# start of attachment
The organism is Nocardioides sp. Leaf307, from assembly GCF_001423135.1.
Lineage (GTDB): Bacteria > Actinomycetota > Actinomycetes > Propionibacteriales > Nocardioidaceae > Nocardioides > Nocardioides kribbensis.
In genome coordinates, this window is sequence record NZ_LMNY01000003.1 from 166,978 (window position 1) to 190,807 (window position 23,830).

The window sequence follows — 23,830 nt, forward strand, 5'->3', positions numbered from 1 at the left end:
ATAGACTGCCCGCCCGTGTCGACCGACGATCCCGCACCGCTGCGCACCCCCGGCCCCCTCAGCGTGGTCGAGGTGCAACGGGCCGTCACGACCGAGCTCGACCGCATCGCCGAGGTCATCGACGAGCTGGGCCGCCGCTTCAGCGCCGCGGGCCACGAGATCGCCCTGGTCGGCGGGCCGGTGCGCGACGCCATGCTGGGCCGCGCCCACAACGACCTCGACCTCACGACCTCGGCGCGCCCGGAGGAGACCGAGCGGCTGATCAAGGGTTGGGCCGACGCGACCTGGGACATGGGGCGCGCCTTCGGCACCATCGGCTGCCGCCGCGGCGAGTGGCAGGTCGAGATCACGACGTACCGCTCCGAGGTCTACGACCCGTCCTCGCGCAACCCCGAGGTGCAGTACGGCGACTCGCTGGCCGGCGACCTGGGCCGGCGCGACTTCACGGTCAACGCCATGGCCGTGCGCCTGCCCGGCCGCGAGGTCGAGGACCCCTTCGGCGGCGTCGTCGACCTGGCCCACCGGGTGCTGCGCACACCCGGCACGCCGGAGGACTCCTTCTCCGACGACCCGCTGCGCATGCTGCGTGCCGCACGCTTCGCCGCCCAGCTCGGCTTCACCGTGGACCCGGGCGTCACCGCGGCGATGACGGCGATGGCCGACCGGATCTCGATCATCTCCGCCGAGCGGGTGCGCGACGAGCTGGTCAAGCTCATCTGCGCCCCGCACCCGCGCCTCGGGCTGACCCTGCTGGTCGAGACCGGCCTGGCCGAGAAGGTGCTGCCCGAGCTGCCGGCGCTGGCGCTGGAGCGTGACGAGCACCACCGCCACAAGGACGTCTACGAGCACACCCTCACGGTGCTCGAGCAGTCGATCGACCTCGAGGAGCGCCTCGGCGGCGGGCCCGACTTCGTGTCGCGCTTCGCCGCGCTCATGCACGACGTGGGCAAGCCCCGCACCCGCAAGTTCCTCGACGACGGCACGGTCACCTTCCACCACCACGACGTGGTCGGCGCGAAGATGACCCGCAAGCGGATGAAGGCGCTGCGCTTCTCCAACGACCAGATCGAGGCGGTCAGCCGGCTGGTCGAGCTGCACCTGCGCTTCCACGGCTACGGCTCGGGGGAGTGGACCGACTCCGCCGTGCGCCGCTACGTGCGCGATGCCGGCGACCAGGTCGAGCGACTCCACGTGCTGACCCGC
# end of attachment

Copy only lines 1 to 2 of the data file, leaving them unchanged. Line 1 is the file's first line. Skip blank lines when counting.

The organism is Nocardioides sp. Leaf307, from assembly GCF_001423135.1.
Lineage (GTDB): Bacteria > Actinomycetota > Actinomycetes > Propionibacteriales > Nocardioidaceae > Nocardioides > Nocardioides kribbensis.